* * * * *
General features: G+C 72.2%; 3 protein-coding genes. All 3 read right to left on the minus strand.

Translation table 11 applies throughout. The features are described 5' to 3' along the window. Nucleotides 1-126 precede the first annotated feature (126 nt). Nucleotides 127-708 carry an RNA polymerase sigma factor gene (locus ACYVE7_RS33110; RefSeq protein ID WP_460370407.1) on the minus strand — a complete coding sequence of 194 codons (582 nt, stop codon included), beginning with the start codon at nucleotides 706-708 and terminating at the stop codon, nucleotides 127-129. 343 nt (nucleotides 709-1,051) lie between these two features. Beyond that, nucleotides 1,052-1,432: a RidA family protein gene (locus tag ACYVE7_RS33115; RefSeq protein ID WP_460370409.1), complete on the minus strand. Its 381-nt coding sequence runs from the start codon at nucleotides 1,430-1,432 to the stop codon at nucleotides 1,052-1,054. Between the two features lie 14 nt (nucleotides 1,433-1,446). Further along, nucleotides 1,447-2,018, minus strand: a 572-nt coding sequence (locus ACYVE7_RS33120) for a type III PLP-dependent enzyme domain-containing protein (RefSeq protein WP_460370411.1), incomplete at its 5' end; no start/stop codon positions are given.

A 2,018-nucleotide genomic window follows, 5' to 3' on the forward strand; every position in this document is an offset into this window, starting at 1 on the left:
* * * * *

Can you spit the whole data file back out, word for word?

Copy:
General features: G+C 72.2%; 3 protein-coding genes. All 3 read right to left on the minus strand.

Translation table 11 applies throughout. The features are described 5' to 3' along the window. Nucleotides 1-126 precede the first annotated feature (126 nt). Nucleotides 127-708 carry an RNA polymerase sigma factor gene (locus ACYVE7_RS33110; RefSeq protein ID WP_460370407.1) on the minus strand — a complete coding sequence of 194 codons (582 nt, stop codon included), beginning with the start codon at nucleotides 706-708 and terminating at the stop codon, nucleotides 127-129. 343 nt (nucleotides 709-1,051) lie between these two features. Beyond that, nucleotides 1,052-1,432: a RidA family protein gene (locus tag ACYVE7_RS33115; RefSeq protein ID WP_460370409.1), complete on the minus strand. Its 381-nt coding sequence runs from the start codon at nucleotides 1,430-1,432 to the stop codon at nucleotides 1,052-1,054. Between the two features lie 14 nt (nucleotides 1,433-1,446). Further along, nucleotides 1,447-2,018, minus strand: a 572-nt coding sequence (locus ACYVE7_RS33120) for a type III PLP-dependent enzyme domain-containing protein (RefSeq protein WP_460370411.1), incomplete at its 5' end; no start/stop codon positions are given.

A 2,018-nucleotide genomic window follows, 5' to 3' on the forward strand; every position in this document is an offset into this window, starting at 1 on the left: